A $35 million investment from PepsiCo Beverages North America will help Closed Loop Partners reach more people living in recycling deserts.
Most materials recovery facilities are designed to serve large communities with a high amount of material coming in. For smaller towns, the capital expense to develop a MRF is out of reach, and that fact “creates a big gap in a lot of the country,” Bridget Croke, managing director at Closed Loop Partners, told Resource Recycling.
Closed Loop Partners is financing “mini-MRFs” through the Closed Loop Local Recycling Fund to help bring processing into areas where economics have hindered facility construction. Modular and much smaller than a traditional facility, they cost between $1 million and $2 million, Croke said.
“There’s this idea that oftentimes innovation means bigger and more technology, but in this case it’s building smaller and simpler,” she said. “It brings down the cost, creates jobs and allows us to sort the more critical material that has the highest value.”
A press release from the group noted that each system will have the capacity to sort at least 8,000 tons annually, including 400 tons of PET plastic. The mini-MRFs are also expected to yield higher quality plastic while reducing the costs and greenhouse gas emissions of long-distance transportation.
Flexibility across the board
The smaller MRFs from will be modular, meaning they are easy to construct and have the potential to grow with a community if needed. They will use a circular sorting table for staff to manually sort items. While these models are permanent, Croke said the team does have a mobile version they’re exploring.
The details of each ownership and operating agreement will vary community by community to be as flexible and accessible as possible, but Croke said the idea is for the MRFs to ultimately to be owned by the municipality or hauler, with operating support from Closed Loop Partners.
“We don’t want to own these into perpetuity,” she said. “We want to release them into the world.”
Each facility will likely accept rigid plastics, PET, HDPE, paper, OCC and some metals, Croke said, and then other materials based on the local market.
Croke said there’s already a mini-MRF operating in New Jersey, and Closed Loop Partners has a team working to identify communities across the U.S. that might be a good match.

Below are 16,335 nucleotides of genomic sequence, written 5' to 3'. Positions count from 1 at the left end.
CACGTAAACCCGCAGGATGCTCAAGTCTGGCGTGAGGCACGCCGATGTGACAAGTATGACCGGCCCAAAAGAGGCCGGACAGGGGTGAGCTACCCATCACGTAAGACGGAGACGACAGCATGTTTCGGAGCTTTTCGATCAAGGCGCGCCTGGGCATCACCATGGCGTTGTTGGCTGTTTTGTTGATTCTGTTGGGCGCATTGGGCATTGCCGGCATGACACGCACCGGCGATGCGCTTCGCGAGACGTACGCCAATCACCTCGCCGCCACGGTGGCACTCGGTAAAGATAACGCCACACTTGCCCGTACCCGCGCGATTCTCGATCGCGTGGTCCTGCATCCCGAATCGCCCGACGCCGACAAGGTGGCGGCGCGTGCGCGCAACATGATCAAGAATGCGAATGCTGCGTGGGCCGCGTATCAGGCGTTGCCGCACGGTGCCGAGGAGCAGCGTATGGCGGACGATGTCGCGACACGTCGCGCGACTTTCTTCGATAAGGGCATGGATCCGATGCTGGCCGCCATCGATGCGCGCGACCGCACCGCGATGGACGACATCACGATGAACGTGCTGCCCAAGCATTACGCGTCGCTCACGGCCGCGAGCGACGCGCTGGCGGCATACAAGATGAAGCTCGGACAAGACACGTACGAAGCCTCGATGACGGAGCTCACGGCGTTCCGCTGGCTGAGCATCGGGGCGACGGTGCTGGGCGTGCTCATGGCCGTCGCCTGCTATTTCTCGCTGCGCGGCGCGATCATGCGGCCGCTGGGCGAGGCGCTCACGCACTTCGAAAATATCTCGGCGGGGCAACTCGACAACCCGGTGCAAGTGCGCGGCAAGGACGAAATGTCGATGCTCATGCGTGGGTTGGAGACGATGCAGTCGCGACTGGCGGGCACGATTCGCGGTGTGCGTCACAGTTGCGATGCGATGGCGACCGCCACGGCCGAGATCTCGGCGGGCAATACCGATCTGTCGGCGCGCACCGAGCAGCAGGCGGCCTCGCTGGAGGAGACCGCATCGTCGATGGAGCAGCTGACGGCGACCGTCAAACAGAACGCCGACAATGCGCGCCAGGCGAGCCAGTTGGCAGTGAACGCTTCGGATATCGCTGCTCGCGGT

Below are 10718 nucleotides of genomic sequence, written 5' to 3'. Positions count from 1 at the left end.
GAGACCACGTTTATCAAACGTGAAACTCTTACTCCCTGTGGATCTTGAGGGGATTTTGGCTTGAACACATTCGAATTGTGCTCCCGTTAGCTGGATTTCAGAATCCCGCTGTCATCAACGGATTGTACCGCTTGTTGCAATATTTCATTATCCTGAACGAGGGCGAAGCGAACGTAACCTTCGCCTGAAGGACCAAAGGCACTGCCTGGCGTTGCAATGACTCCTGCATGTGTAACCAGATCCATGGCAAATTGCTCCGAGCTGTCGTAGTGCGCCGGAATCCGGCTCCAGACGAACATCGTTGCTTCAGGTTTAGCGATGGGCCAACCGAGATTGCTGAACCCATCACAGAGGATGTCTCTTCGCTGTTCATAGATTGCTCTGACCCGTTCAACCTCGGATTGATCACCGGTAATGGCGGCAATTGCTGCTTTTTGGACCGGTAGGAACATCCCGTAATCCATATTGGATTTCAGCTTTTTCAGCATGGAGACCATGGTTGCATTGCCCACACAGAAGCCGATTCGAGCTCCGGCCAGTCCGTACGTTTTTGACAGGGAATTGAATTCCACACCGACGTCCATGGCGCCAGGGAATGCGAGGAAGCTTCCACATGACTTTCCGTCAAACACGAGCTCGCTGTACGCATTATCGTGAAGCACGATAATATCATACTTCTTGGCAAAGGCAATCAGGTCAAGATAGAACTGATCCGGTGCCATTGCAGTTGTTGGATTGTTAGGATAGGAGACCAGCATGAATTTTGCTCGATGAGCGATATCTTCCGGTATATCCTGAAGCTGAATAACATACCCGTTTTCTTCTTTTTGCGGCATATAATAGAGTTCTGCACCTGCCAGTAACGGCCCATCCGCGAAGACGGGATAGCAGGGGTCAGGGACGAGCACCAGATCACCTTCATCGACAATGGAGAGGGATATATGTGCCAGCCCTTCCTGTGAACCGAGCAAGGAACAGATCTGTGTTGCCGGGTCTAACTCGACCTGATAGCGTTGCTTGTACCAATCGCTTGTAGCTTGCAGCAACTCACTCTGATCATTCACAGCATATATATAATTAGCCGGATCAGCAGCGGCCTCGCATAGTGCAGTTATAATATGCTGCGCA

Communities have also started reaching out to the team, Croke said. After an initial conversation with Closed Loop Partners to make sure it’s a good fit, municipal leaders fill out an application. The Closed Loop Local Recycling Fund could pay for the whole cost, but Croke said the team is hoping that communities can provide between 10% and 30% of the financing, to stretch out the fund’s effect.
Depending on finance agreements, Croke said she hopes to see between 30 and 50 mini-MRFs on the market based on PepsiCo’s initial investment. However, she said this initial investment might also inspire more companies to add to the fund.
It’s not just rural areas that could benefit, Croke said, but some larger cities are interested in having several smaller MRFs in neighborhoods, instead of one large central facility, to make transportation more efficient.
PepsiCo said in a press release that the effort supports the company’s goal of halving virgin plastic from non-renewable sources across its food and beverage portfolios by 2030, as more recycling facilities supply recovered PET.
“As companies – including PepsiCo – set ambitious goals to use more recycled content in their packaging, there is more need than ever for partnerships and investments to increase recycling in the U.S.,” said Jason Blake, PepsiCo’s chief sustainability officer. “We need to develop the infrastructure that makes recycling available to more Americans.”
PepsiCo recently gave $15 million to Closed Loop Partners’ Leadership Fund, a private equity fund that invests in companies that strengthen recycling infrastructure and build circular supply chains.
The size of the recycling fund investment of $35 million from PepsiCo is what will make change possible, Croke said, because bigger goals need bigger investments.
“That growth in investment … is a really important piece of how we’re going to get there,” she said. “And being willing to be creative and think about new models, not just investing in what exists today, but investing in how we need to build the system for the future.”
More stories about markets
- Greif forecasts average $48-per-ton OCC cost this year
- OCC and mixed paper prices jump this month
- Plastic reclaimers grapple with ‘rock bottom’ pricing